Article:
More than a simple resolution bump – the Pro makes the Vive feel new again

HTC pulled out the surprise reveal of CES 2018 when it announced the Vive Pro.

Here was an upgraded version of one of the best virtual reality headsets in the business, with a massive resolution boost that no-one else could touch. Add in a few ergonomics improvements and things were already looking good – and then it went and cut the cord, too.

If you can’t already tell, we were pretty stoked to try one on.

We got that chance at HTC’s CES showcase, in order to see what a difference 78% more resolution can make to an already excellent VR experience.

So What’s New?

The Vive Pro is more than a Vive with a lick of blue paint – HTC has taken user feedback on board and made some very welcome improvements.

The original Vive was more than a bit top-heavy, and was a nightmare to adjust on the fly. The Pro fixes that with a sizing dial at the back of the redesigned strap, which makes fine adjustment so much easier. The strap does a better job of balancing weight, too, so it doesn’t feel like the HMD is dragging your head down.

Two cameras are now fixed to the front of the headset, instead of one. They’ll be used for augmented reality, once developers get round to supporting them – which could mean big things later down the road, even if we’re not quite there today.

Trying to squeeze a gaming headset over the original Vive’s head strap was awkward at best, and like putting your bonce in a medieval torture device at worst. The Pro has built-in headphones now, which is a massive change for the better. They flip up and out of the way when you don’t need ’em, and are easy to adjust to almost any angle. There’s plenty of padding on the ear cups for a comfortable fit, too.

You get spacial audio support, which is essential for VR games, but a lot of the demos we tried weren’t exactly cranked up to maximum volume – with no noise cancelling on board, you’ll get the best audio performance by playing in a quiet room. A crowded CES demo space wasn’t exactly ideal for critical listening.

The biggest change, though? That resolution upgrade. It really does make all the difference.

Vive Pro In Action

The vanilla Vive managed 1080×1200 for each eye, but the Vive Pro bumps that up to a whopping 1440×1600. Combined, you’re getting a 2880×1600 image, barely an inch in front of your face.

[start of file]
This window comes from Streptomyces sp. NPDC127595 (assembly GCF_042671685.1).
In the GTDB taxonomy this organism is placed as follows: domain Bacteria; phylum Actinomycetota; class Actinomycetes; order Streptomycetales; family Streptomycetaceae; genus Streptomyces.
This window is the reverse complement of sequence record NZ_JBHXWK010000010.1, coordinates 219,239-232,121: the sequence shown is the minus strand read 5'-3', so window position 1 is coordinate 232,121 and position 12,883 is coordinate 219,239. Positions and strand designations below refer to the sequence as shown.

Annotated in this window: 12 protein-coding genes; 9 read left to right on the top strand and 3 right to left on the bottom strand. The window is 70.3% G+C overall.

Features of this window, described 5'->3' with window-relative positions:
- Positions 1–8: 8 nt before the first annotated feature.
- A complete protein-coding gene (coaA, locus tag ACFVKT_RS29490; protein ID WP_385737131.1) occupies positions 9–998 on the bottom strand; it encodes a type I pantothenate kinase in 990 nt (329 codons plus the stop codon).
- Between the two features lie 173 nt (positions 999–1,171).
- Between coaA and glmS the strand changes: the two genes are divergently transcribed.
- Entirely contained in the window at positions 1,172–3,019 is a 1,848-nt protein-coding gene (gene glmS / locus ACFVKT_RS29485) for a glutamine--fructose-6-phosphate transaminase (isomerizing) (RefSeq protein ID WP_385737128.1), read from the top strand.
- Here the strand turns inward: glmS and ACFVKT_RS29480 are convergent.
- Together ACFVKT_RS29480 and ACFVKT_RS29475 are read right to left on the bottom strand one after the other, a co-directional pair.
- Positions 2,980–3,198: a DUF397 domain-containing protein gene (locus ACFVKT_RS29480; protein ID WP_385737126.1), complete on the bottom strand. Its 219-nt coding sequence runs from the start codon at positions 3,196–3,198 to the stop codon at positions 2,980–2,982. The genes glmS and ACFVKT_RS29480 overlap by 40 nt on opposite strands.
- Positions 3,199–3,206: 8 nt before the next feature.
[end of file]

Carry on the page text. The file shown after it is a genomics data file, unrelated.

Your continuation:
That is a huge leap in terms of definition, with a much clearer picture than you got before. Small text that was unreadable on the original Vive is now clear to see, and image quality in general is significantly better, with fewer jaggies to spoil your immersion.

Sure, you can still see the pixels if you go looking for them, but when you’re hurtling around Austria’s Red Bull Ring in a virtual McLaren 670s, things are moving too fast to notice. HTC has stuck with a 90Hz refresh rate, so as long as you’ve got a PC with the GPU grunt to keep up, the experience is flawless. Details that simply weren’t there before, like the lap time information on your dashboard, or objects in your rear view mirror really leapt out at us.

Field of view should be HTC’s next hurdle: it still feels like you’re looking through a pair of goggles, rather than being completely enveloped in VR. Once you’re playing a game, though, you forget all that – the Pro really is a huge step up, and the increased definition should be a sign of things to come for all VR.

Cutting The Cord

The Vive Pro wasn’t HTC’s only CES announcement. It also revealed the Vive Wireless Adapter, an upgrade kit that’ll cut the cords on your headset for obstruction-free movement. It snaps onto the back of the headset, which is a hell of a lot more convenient than squeezing a PC into a backpack and lugging it around.

The extra weight it adds isn’t substantial, and the battery pack easily slips in a pocket. Combine it with a large room, and HTC’s upgraded Base Station 2.0 sensors for a wider detection radius, and room-scale VR has never felt so liberating.

Worrying about tripping over a cable was always at the back of our mind with the vanilla Vive, and not having that concern helped us to lose ourselves in VR that much quicker. Going back to the original is going to be tough now.

Because it uses Intel’s WiGig tech, which works on its own dedicated frequency and has a colossal amount of bandwidth, you don’t have to worry about interference – whether you’re hooked in to a Vive Pro or vanilla Vive headset. HTC reckons there’s 7ms of latency, but in practice this is pretty much imperceptible compared to a wired connection.

HTC Vive Pro Initial Verdict

The Vive Pro feels like HTC answering its critics, making the changes its die-hard fanbase has been asking for, and drawing a line in the sand for the rest of the VR world – all in one fell swoop.

While Oculus has been busy diversifying with cheaper, self-contained VR, HTC has doubled down on high-end hardware that can be truly immersive. Add in the wireless adapter and VR has never felt more ready for the mainstream.

We’ll have to wait a while longer yet, though, as HTC hasn’t committed to a specific date for either the Vive Pro or the wireless adapter. Price is still up for debate, too, with the existing Vive setting you back AU$999 – adding a wireless Vive Pro to your VR setup could potentially set you back AU$1500.

Hopefully HTC manages to keep the price down. We’ll find out when we give the Vive Pro a full review, a little closer to launch.



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